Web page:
Preheat the oven to 400ºF. Pull the pan out of the refrigerator and let stand at room temperature for 30 minutes before baking. Bake, turning the pan as needed for even baking. When the balls are browned but slightly soft when squeezed, turn on the broiler and broil until completely crispy, making sure they don’t burn. Serve warm or at room temperature.
Here’s a salute to summer zucchini. For a main dish, add a large quantity of the vegetables to serve over your favorite grain or pasta; for a first-course soup, add more juicy tomatoes. Instead of the mix of spices listed, use any spice mix or grill rub that you enjoy.
extra-virgin olive oil
mushrooms, thickly sliced
red onion, chopped
sweet peppers, chopped
jalapeño chile, sliced
chopped fresh tomatoes or canned tomatoes with juices
zucchini, sliced into thick rounds
super-firm tofu, cubed (optional)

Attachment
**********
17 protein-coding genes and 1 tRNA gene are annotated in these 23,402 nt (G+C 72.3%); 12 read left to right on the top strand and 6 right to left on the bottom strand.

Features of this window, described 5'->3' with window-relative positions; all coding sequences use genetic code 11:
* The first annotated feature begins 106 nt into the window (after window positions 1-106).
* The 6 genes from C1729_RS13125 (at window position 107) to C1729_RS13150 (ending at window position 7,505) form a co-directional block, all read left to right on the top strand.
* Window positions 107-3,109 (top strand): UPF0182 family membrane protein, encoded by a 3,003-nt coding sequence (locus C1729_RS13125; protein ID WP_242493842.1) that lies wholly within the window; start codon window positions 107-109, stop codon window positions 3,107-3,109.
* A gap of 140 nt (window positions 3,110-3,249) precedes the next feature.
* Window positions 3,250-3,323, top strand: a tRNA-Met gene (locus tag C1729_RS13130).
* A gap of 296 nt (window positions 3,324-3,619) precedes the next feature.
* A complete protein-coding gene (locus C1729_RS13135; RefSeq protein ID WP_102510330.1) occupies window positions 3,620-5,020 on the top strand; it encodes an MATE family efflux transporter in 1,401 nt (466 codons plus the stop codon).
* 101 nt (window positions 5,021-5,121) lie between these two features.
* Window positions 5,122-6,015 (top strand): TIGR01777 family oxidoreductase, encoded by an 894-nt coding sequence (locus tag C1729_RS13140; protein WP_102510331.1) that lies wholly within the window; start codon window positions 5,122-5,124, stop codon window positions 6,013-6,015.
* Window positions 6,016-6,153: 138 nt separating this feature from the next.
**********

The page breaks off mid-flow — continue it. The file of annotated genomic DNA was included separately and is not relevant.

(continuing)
mixed ground spices (such as cayenne, caraway, cumin, coriander, and garlic powder)
freshly ground black pepper
chopped fresh parsley
Warm the olive oil in a large pan over medium-high heat. Add the mushrooms in one layer and cook, without stirring, until browned. Lower the heat to medium. Stir in the onion, peppers, and chile, cover, and cook until softened. Stir in the tomatoes and sprinkle with salt, cover, and cook until the tomatoes are cooked through. Add the zucchini and tofu, cover, and bring to a simmer. Lower the heat to medium-low and continue cooking, stirring occasionally, until the zucchini is soft. If the mixture becomes dry, add a splash of water.